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Countable, uncountable and plural noun NA1

• Countable nouns are individual objects, people, places, etc. which can be counted.

books, Italians, pictures, stations, men, etc.

A countable noun can be both singular - a friend, a house, etc. - or plural - a few apples, lots
of trees, etc.

Use the singular form of the verb with a singular countable noun:

There is a book on the table.


That student is excellent!

Use the plural form of the verb with a countable noun in the plural:

There are some students in the classroom.


Those houses are very big, aren't they?

• Uncountable nouns are materials, concepts, information, etc. which are not
individual objects and can not be counted.

information, water, understanding, wood, cheese, etc.

Uncountable nouns are always singular. Use the singular form of the verb with uncountable
nouns:

There is some water in that pitcher.


That is the equipment we use for the project.

Adjectives with Countable and Uncountable Nouns.

Use a/an with countable nouns preceded by an adjective(s):

Tom is a very intelligent young man.


I have a beautiful grey cat.

Do not use a/an with uncountable nouns preceded by an adjective(s):

That is very useful information.


There is some cold beer in the fridge.

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Some uncountable nouns in English are countable in other languages. This can be
confusing! Here is a list of some of the most common, easy to confuse uncountable
nouns.

accommodation garbage pasta


advice information progress
baggage knowledge research
bread luggage travel
equipment money work
furniture news

Obviously, uncountable nouns (especially different types of food) have forms that express
plural concepts. These measurements or containers are countable:

water - a glass of water


equipment - a piece of equipment
cheese - a slice of cheese

Here are some of the most common containers / quantity expressions for these
uncountable nouns:

accommodation - a place to stay luggage - a piece of luggage, a bag, a


advice - a piece of advice suitcase
baggage - a piece of baggage money - a note, a coin
bread - a slice of bread, a loaf of bread news - a piece of news
equipment - a piece of equipment pasta - a plate of pasta, a serving of pasta
furniture - a piece of furniture research - a piece of research, a research
garbage - a piece of garbage project
information - a piece of information travel - a journey, a trip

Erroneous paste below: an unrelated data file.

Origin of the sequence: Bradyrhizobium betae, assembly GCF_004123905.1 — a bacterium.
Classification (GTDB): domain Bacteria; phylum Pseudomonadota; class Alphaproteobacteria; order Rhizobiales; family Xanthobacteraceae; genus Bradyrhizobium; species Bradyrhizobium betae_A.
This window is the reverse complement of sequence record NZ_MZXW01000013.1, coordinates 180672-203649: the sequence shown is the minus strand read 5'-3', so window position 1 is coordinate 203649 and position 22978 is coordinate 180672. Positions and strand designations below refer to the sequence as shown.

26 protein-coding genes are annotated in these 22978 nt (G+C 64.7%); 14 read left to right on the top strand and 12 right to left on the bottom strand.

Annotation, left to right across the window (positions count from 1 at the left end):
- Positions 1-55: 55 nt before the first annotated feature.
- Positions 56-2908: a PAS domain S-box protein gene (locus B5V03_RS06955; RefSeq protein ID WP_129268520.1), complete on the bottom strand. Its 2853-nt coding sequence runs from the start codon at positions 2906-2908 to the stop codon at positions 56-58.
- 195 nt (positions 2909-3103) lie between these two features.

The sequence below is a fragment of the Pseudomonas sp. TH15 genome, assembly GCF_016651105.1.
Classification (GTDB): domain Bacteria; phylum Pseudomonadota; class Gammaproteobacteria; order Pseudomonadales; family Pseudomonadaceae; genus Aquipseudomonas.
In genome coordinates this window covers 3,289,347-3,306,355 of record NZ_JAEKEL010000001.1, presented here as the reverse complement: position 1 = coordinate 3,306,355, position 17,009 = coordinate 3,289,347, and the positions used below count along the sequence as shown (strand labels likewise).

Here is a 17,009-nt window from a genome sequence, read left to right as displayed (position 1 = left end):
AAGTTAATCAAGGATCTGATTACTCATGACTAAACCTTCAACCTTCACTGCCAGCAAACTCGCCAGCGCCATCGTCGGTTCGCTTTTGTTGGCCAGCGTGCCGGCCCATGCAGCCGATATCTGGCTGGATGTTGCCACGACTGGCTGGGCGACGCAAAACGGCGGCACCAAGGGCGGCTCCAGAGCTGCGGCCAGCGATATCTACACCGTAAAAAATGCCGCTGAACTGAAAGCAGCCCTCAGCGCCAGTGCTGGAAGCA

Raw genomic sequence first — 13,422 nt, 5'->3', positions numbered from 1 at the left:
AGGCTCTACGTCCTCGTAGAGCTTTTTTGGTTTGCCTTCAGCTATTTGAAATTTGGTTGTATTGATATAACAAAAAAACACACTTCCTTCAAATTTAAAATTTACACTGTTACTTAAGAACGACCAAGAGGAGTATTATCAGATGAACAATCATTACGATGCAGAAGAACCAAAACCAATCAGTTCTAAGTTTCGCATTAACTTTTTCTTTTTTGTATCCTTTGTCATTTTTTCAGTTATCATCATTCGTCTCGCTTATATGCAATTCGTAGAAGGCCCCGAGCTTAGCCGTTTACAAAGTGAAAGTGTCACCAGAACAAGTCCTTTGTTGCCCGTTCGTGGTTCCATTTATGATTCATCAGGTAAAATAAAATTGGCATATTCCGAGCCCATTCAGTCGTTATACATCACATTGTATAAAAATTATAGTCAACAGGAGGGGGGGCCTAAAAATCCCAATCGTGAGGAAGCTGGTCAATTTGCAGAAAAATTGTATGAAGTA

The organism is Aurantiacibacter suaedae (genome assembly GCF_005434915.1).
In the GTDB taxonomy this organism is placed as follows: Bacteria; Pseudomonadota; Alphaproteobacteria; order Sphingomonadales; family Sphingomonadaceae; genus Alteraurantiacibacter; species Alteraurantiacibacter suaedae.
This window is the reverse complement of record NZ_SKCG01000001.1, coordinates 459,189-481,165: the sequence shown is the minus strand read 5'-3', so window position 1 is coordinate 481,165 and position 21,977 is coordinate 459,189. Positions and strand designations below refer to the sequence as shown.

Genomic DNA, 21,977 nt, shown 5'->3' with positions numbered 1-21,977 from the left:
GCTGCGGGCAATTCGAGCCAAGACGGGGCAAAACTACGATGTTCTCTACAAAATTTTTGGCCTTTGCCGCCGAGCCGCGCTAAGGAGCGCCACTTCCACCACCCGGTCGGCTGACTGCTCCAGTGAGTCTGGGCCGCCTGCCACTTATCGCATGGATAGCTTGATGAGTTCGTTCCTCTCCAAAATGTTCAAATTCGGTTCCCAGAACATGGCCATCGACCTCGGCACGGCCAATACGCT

knowledge - a fact work - a job, a position

Here are some more common uncountable food types with their container /
quantity expressions:

liquids (water, beer, wine, etc.) - a glass, a bottle, a jug of water, etc.
cheese - a slice, a chunk, a piece of cheese
meat - a piece, a slice, a pound of meat
butter - a bar of butter
ketchup, mayonnaise, mustard - a bottle of, a tube of ketchup, etc.

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Plural nouns with no singular form

Some plural nouns (e.g. police, scissors)


* have no singular form
* take a plural verb

◊ The police are searching the area.


◊ These scissors are rusty

To refer to one item of clothing, tools or


instruments which consist of two parts,
a pair of is used, e.g.
◊ A pair of trousers
◊ A pair of scissors

Examples :

media media
police police
jeans jeans
pyjamas pyjamas
shorts shorts

Nouns that can be Countable and Uncountable


Sometimes, the same noun can be countable and uncountable, often with a change of
meaning.

Countable Uncountable
There are two hairs in my coffee! hair I don't have much hair.
There are two lights in our bedroom. Close the curtain. There's too much
light
light!
Shhhhh! I thought I heard a noise. It's difficult to work when there is too
noise
much noise.
Have you got a paper to read? (= I want to draw a picture. Have you got
paper
newspaper) some paper?
Our house has seven rooms. room Is there room for me to sit here?
We had a great time at the party. time Have you got time for a coffee?
Macbeth is one of Shakespeare's I have no mon
work
greatest works.

See more

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Some nouns can be either countable or uncountable

• COUNTABLE
o Helen baked a cake for her mother.
o There’s a hair in my soup.
o Someone threw a stone at me.
o Jane’s peeling the potatoes.
o She gave me a box of chocolates.

• UNCOUNTABLE
o Have some cake.
o I must wash my hair.
o Is this house built of stone?
o Would you like some potato?
o I don’t eat chocolate

The countable noun is specific, the uncountable noun is


more general

• COUNTABLE
o Rugby is a sport.
o That’s an old painting over there.
o He had an interesting life.
o We heard a loud noise outside.

• UNCOUNTABLE
o I don’t like sport.
o Is Betty good at painting?
o Life isn’t always easy.
o Your children make so much noise.

Some nouns can be countable or uncountable with


different meanings

• COUNTABLE
o He bought a paper. (= A newspaper)

• UNCOUNTABLE
o I need some paper to write on.

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__________________________________________

• COUNTABLE
o Would you like a glass of juice.

• UNCOUNTABLE
o You need to buy a piece of glass for the window.

___________________________________________________________

• COUNTABLE
o Have you got an iron? (for clothes)

• UNCOUNTABLE
o This chair is made of iron.

____________________________________________

• COUNTABLE
o Your room is a mess.
o He switched all the lights on.
o How many times Ann phone?
o He runs a small business.

• UNCOUNTABLE
o There is no room for you.
o There’s more light by the window.
o I haven’t got any time to lose.
o He enjoys doing business.

Words for drink …

• UNCOUNTABLE (usually)
o Coffee is more expensive than tea.

• COUNTABLE (when we are ordering or offering drinks)


o Two coffees, please.

English Grammar Compiled by Liia- RündalAdviser: Peeter Linnamäe

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